Growing numbers of Oxford University students are taking Ritalin and other so-called smart pills to boost performance in exams, according to an investigation last year. They are buying the tablets online and trading them in college libraries.
    Doctors have warned that competitive parents are increasingly giving healthy children Ritalin pills in a bid to boost their exam grades and university chances.

The figures may underestimate the true scale of spending since private prescriptions and those handed out by in-house hospital pharmacies are excluded from the data, which was issued to The Guardian by the NHS Business Services Authority.

Official NHS guidelines recommend drug treatment for the most severely affected but some doctors take this more literally than others.

Figures published in 2008 showed that doctors in the Wirral dispensed one Ritalin prescription for every seven children under 16, although this did not equate to one in seven children taking Ritalin - since one child could have repeat prescriptions.

Across England, the average was one for every 23 children, while Stoke-on-Trent doled out just one prescription for every 159 children.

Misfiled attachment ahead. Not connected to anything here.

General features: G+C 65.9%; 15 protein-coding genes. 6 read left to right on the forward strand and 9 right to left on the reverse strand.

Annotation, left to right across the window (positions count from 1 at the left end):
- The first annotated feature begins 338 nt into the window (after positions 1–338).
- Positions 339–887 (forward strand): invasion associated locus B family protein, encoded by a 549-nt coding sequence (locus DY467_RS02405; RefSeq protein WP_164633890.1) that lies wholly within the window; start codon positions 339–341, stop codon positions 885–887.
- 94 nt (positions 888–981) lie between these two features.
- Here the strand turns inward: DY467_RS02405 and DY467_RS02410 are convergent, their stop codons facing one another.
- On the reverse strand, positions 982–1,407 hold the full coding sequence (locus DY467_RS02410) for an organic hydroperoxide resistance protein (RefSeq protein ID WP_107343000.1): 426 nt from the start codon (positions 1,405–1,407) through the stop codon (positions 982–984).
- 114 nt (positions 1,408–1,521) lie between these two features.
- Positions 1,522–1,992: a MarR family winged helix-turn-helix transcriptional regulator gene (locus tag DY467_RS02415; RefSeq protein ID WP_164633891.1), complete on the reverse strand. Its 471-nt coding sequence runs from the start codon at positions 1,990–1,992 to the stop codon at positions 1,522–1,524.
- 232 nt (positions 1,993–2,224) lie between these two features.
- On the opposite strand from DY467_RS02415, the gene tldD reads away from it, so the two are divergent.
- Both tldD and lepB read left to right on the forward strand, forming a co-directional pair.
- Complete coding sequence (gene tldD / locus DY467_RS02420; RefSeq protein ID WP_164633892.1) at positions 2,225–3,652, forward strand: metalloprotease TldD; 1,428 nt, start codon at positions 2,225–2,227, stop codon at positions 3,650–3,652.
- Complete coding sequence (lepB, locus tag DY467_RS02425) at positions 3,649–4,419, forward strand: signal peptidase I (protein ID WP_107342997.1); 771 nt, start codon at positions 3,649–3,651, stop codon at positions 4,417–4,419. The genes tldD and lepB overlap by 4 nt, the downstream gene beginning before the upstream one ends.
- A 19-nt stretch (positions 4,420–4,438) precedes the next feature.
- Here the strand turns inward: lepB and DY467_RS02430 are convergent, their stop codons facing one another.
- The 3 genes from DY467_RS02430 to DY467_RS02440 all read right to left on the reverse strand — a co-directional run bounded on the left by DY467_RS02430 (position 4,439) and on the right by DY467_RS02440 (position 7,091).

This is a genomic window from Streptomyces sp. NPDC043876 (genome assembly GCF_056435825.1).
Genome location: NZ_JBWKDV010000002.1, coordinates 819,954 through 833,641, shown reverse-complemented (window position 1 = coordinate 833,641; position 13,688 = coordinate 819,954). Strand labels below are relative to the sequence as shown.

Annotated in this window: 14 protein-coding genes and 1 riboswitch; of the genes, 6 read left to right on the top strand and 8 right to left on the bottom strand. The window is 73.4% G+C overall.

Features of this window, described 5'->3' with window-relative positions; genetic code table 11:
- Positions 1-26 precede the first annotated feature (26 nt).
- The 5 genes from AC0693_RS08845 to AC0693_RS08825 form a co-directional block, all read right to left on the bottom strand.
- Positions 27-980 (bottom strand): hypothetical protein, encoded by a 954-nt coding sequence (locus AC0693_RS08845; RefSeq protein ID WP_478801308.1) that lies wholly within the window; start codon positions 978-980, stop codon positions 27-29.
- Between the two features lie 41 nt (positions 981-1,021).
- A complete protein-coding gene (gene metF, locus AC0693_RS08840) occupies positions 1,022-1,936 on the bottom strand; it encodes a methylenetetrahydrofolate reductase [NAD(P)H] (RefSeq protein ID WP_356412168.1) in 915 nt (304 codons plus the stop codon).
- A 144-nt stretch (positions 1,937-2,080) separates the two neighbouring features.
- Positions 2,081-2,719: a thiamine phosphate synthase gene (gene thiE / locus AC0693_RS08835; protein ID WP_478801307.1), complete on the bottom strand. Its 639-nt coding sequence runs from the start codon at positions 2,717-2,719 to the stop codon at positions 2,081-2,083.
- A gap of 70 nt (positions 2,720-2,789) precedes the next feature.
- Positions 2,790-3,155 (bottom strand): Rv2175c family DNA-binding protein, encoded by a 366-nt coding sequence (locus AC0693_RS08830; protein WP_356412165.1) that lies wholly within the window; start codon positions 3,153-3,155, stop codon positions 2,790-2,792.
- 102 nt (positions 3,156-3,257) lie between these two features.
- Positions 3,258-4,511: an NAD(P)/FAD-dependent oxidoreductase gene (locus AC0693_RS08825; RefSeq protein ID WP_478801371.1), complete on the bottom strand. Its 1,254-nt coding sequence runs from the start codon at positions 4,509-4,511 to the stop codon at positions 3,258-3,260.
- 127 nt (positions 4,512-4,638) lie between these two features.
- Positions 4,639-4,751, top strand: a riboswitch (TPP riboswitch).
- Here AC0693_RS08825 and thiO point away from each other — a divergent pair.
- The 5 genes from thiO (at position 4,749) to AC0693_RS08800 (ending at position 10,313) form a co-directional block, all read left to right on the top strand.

Experts warned that some doctors and teachers are too keen to pin medical labels on what would previously have been branded poor discipline.

Dr Gwynedd Lloyd, an education researcher at the University of Edinburgh, said: 'You can't do a blood test to check whether you've got ADHD - it's diagnosed through a behavioural checklist.

'Getting out of your seat and running about is an example - half the kids in a school could qualify under that criterion.

'I know a lot of children have genuine difficulties, and some of these are biological, but most are social and cultural.'

Meanwhile teachers warned that funding pressures on schools could lead to an increase in prescribing in future.

Mental health programmes to help children through counselling and parental support were labour-intensive, they said.

Tim Bown, assistant head of Queen's Park Community School, North London, said: 'Ideally, schools would prefer to offer intensive one-to-one support, but if the resources are limited - which they usually are - then we're pushed into a choice between medication or exclusion.

'Hearing a student say that a drug "takes away his soul" doesn't sit comfortably with us as a school, but permanent exclusion doesn't either.'

He warned that therapists, counsellors and mentors could be sacrificed as schools fought to keep teachers.

Professor Frank Furedi, a sociology expert from Kent University and author of Therapy Culture, said: 'Parents are ambitious for their children and teachers are at a loss about how to manage classroom behaviour, so they medicalise it.'

Since ADHD was first recognised as a medical condition in the mid-1980s, debate has raged over the use of drugs to treat it.

Side-effects can include stunted growth and cardiovascular problems, as well as insomnia, lethargy and headaches.

But research also shows that youngsters treated with Ritalin and similar drugs do better in tests.